‘Working from a place of rest’
Over a number of years I have valued the support and care from my personal supervisor, a wise and experienced ex-headteacher and Methodist lay minister. She has grown to know me very well and during this period of lockdown I often find myself thinking, what would Ann say about this, what would Ann encourage me to do? The importance of having supervision should, perhaps, be the subject of another ‘musing’ but, for the moment, let us accept how important this is, and has been, to me over many years.
A few years ago, Ann introduced me to a book with the intriguing title of ‘Working from a place of rest’ and I often have cause to return to this message. As we approach, what should be an opportunity for rest, I am mindful that for many, they may feel that they just don’t have the time. Having been in the world of education for 36 years in September, I have heard that comment on many occasions and I have said the same myself. Often, they have been uttered by seemingly strong, resilient and experienced colleagues but, however indestructible you may feel, ‘burn out’, or whatever else you may wish to call it, can catch you by surprise. I often use the analogy of driving a car; when you are suddenly faced with a challenge, you are used to being able to move up a gear as there has always been that extra power ready and waiting to be used. It comes as something of a shock when that next gear isn’t there anymore and, instead of surging forward, you come to a shuddering stop.
As you may be aware, for most of my working life I have, in some way or another, worked with church schools and I have used this book in various training sessions with a range of different colleagues. The story on which this book is based may not be one that you are familiar with. It occurs in John’s Gospel and relates the story of Jesus’ arrival in the Samaritan village of Sychar, ‘Jacob’s Well was there, and Jesus, tired as he was from the journey, sat down by the well. It was about the sixth hour.’ The author, Tony Horsfall, explains: ‘In a flash I saw the significance of these simple words and realised something quite staggering in its implications. Jesus was doing nothing. He was having a rest, taking a break, giving himself a breather. Sitting there on the edge of the well, he was pausing and giving himself permission to stop and simply to be.’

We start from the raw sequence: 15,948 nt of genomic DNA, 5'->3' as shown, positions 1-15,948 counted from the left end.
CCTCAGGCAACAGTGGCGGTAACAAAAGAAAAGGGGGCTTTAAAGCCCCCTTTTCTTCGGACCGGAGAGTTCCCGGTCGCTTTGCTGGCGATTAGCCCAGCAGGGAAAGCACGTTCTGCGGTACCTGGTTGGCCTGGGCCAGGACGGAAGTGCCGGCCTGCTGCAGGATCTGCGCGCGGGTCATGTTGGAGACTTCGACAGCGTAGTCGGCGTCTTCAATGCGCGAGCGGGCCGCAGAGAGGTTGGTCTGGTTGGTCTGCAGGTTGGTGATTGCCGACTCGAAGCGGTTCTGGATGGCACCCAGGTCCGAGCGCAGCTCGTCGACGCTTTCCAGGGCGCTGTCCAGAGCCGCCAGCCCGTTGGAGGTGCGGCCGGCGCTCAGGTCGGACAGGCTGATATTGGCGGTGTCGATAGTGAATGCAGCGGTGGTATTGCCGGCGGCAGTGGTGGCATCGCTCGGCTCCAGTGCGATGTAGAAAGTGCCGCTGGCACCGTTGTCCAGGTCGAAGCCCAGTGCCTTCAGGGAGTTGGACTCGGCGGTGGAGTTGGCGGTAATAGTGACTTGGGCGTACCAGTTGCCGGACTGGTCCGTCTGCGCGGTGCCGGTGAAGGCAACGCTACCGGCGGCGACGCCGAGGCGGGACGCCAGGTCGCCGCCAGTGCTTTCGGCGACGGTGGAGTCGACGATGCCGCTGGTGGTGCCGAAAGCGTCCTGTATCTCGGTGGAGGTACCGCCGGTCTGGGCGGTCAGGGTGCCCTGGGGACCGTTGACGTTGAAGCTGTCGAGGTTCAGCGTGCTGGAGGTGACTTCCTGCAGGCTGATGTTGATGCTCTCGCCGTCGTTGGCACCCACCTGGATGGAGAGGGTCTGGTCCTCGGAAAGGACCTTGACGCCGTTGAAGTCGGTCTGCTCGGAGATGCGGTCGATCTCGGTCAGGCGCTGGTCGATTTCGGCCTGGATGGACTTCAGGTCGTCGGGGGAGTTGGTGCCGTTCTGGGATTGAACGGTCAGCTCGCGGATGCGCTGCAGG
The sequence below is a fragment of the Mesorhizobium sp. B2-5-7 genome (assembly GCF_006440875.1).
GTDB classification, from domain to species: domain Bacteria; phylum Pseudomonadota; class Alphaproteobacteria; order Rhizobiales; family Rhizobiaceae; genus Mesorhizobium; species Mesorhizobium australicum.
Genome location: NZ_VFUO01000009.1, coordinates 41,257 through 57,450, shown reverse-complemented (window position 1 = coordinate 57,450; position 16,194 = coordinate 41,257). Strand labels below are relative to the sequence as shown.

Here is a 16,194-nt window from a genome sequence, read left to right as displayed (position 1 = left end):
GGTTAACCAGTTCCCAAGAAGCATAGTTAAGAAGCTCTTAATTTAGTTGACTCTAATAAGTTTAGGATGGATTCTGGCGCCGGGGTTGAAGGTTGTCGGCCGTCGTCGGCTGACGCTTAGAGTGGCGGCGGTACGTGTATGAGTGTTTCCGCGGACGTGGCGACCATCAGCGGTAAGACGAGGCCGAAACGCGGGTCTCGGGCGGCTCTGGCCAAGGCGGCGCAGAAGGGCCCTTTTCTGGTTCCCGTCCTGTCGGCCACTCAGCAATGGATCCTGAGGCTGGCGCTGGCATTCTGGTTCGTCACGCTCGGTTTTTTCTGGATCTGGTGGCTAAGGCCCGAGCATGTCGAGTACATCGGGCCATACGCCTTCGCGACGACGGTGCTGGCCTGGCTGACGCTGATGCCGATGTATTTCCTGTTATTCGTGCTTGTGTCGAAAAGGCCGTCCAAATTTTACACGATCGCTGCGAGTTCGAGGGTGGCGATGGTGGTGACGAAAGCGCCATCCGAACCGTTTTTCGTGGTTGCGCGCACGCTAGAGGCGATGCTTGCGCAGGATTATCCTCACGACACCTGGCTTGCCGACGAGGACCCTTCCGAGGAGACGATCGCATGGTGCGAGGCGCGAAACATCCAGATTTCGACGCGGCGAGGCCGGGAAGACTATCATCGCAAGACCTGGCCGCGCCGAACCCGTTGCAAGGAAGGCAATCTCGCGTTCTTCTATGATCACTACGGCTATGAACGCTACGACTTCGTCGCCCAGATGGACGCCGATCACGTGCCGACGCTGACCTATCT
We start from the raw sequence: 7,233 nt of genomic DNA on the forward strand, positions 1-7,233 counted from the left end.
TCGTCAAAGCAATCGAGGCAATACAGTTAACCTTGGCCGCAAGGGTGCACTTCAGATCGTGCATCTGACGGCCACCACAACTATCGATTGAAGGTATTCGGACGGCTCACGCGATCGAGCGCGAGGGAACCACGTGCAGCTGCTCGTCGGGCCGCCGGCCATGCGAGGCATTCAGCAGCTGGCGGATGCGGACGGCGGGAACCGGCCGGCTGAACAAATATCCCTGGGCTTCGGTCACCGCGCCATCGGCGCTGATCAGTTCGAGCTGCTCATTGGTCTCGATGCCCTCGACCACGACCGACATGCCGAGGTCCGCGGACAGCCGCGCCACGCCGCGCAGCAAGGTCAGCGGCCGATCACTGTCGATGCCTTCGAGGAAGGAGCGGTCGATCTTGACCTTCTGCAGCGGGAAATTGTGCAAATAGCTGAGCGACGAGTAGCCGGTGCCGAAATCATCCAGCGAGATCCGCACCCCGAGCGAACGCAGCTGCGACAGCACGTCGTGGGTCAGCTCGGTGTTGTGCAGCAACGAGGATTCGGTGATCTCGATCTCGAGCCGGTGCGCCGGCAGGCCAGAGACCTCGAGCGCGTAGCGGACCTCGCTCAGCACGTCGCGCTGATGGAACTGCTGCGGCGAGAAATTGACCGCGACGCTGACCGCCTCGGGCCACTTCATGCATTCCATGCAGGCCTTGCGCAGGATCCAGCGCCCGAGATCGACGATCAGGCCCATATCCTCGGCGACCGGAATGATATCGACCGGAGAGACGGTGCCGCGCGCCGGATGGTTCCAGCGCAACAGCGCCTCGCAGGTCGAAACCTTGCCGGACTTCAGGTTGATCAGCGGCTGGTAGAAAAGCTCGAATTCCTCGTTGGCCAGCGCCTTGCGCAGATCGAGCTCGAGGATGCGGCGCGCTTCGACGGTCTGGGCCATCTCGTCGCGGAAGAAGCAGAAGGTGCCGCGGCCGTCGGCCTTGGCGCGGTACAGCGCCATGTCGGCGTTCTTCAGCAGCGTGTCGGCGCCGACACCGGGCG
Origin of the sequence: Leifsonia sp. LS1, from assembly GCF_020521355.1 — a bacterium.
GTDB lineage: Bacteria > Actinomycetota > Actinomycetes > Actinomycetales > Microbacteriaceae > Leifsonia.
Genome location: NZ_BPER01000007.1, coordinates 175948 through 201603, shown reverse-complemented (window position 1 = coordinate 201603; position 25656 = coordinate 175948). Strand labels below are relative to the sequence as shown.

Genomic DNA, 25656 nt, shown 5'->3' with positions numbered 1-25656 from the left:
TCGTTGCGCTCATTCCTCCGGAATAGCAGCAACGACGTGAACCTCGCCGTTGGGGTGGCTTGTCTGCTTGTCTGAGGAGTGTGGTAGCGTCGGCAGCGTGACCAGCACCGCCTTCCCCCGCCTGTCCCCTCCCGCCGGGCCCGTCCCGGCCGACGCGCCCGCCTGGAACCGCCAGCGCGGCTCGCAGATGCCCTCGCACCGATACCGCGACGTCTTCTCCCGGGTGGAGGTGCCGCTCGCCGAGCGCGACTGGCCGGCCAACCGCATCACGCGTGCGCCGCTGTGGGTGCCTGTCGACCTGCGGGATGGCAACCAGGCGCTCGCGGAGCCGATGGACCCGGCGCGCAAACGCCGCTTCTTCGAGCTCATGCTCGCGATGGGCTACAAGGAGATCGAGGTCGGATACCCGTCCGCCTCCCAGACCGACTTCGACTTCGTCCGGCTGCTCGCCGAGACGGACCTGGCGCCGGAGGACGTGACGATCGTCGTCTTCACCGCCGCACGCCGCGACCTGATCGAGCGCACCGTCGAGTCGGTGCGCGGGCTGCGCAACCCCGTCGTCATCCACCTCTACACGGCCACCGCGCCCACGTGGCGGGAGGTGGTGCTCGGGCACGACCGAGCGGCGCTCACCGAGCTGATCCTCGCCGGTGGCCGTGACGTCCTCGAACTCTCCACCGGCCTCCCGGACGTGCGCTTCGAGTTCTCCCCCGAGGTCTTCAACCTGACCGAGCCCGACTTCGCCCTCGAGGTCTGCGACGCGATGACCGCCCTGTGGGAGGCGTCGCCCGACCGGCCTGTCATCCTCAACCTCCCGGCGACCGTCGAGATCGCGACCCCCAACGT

As the story unfolds it becomes clear that ‘everything that happens in the story happens because Jesus was doing nothing. The fact that he was resting, taking some time out, is what gives him the opportunity to ‘waste’ time with the Samaritan woman who comes to the well while he is sitting there. Because of that life-giving conversation, not only is her life changed but the whole Samaritan town experiences revival. None of this is premediated or planned. It is purely a spontaneous event, dependent on the fact that Jesus is doing nothing.’
Whether you have a faith or not, the message is clear; it is impossible to continue working without a break. Yes, you can manage for so long, you can ‘get by’. But, at some point, your body will scream ‘enough’! I don’t know about you but there are times, when you are struggling to complete a task, that stopping and doing something completely different can actually help with the solution. As a headteacher, going for a run after work used to help me resolve many a problem that had been challenging me all afternoon. It may not be a run but you will know what helps you find that peace you need and, quite often, the outcomes are significantly greater and more positive than if you had continued with your struggles.
So, as we prepare for a potentially complex and challenging couple of months, can I suggest you take the opportunity to ‘sit by the well for a while and take some time out to reflect on how you are living and working.’
‘Working from a place of rest’
Tony Horsfall ISBN 978 1 84101 544 6